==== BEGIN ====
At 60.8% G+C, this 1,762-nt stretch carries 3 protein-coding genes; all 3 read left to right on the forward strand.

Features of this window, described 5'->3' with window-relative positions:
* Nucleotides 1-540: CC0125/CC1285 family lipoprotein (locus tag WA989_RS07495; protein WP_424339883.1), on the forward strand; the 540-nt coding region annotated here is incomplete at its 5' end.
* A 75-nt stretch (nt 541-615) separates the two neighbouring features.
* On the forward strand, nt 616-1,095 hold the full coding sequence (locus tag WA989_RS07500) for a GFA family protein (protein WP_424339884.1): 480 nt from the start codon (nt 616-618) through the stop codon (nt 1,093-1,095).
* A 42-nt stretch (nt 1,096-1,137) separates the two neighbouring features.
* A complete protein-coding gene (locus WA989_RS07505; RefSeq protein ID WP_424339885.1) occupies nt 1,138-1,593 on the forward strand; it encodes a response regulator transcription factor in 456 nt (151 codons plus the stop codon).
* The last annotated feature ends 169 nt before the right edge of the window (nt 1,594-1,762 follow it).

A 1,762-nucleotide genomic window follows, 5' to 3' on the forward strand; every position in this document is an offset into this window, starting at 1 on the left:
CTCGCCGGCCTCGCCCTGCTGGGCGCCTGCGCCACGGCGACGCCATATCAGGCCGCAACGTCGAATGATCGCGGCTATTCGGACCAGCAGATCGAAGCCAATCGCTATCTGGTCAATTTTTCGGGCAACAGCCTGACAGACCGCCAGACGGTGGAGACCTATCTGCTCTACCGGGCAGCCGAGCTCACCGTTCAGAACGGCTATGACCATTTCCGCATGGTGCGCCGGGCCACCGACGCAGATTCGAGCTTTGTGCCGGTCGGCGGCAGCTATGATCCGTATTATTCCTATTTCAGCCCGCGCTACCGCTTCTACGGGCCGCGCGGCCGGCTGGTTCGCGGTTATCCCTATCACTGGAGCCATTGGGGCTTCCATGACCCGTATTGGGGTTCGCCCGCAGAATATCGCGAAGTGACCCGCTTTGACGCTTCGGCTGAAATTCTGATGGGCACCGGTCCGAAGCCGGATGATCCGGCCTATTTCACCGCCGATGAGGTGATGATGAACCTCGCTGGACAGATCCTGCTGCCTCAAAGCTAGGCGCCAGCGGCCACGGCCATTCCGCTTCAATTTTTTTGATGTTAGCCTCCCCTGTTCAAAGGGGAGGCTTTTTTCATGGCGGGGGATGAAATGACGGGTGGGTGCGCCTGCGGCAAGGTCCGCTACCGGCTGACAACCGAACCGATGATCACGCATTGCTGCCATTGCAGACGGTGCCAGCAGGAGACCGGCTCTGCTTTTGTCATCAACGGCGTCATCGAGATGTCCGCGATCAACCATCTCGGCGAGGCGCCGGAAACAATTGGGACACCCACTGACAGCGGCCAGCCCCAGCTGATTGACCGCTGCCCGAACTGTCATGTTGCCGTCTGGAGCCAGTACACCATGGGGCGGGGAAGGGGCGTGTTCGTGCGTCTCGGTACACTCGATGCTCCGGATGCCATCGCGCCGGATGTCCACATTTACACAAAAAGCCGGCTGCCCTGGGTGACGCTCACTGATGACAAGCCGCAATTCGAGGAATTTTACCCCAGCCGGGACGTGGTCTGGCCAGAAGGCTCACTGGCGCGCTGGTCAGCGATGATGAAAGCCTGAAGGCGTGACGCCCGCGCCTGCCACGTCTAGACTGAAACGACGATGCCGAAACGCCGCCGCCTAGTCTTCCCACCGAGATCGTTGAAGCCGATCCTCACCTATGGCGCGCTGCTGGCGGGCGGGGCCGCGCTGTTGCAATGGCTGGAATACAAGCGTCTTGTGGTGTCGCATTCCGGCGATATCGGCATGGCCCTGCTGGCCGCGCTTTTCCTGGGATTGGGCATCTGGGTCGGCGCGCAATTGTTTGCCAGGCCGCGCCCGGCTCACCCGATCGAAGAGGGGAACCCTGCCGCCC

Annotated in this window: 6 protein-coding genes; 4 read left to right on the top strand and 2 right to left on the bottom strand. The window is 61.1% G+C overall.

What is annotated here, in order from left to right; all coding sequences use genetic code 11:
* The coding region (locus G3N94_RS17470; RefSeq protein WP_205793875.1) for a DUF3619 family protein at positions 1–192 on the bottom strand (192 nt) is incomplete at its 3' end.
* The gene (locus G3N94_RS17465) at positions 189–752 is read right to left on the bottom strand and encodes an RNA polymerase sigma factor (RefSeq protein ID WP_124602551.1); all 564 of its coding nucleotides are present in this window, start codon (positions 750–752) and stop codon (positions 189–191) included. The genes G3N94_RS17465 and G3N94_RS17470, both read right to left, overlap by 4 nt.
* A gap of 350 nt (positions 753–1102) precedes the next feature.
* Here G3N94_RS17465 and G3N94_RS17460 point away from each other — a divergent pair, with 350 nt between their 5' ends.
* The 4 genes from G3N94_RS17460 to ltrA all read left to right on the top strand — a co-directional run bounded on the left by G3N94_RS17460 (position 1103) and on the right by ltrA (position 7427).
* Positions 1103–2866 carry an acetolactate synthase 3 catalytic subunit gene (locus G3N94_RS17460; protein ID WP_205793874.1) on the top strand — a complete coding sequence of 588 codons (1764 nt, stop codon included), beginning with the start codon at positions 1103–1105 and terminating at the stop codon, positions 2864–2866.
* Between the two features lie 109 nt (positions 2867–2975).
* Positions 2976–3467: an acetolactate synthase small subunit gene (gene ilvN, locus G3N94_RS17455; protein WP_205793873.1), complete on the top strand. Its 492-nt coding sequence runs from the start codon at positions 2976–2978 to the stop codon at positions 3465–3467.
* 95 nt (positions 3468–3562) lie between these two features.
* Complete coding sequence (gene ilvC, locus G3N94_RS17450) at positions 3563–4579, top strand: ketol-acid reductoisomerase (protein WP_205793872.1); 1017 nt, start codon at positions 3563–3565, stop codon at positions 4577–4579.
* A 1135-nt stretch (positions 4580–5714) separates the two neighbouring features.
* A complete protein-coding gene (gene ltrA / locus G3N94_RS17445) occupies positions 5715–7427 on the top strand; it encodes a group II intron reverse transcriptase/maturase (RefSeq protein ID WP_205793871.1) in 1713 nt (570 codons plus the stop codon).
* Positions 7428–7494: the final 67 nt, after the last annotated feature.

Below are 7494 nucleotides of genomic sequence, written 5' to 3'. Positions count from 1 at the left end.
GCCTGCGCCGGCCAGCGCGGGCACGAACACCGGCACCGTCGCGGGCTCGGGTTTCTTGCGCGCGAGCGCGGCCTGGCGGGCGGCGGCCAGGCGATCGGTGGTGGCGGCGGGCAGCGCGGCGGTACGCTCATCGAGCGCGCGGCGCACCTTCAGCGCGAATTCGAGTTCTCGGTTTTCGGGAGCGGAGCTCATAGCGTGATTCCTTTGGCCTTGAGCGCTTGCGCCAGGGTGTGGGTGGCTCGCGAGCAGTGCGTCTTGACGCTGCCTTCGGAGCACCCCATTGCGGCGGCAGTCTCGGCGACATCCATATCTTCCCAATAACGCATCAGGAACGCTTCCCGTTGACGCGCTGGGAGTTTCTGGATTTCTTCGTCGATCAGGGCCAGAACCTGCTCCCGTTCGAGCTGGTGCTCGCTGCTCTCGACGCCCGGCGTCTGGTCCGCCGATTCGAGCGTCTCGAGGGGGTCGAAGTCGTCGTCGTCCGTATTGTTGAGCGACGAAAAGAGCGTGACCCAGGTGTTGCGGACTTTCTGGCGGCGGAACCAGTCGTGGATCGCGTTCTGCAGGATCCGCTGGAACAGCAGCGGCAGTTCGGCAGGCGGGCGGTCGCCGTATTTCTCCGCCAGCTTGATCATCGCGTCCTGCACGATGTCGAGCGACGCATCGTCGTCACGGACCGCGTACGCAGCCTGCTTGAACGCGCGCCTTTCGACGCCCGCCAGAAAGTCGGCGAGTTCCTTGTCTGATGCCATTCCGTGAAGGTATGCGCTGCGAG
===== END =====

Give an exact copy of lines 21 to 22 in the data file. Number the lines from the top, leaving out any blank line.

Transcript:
* 95 nt (positions 3468–3562) lie between these two features.
* Complete coding sequence (gene ilvC, locus G3N94_RS17450) at positions 3563–4579, top strand: ketol-acid reductoisomerase (protein WP_205793872.1); 1017 nt, start codon at positions 3563–3565, stop codon at positions 4577–4579.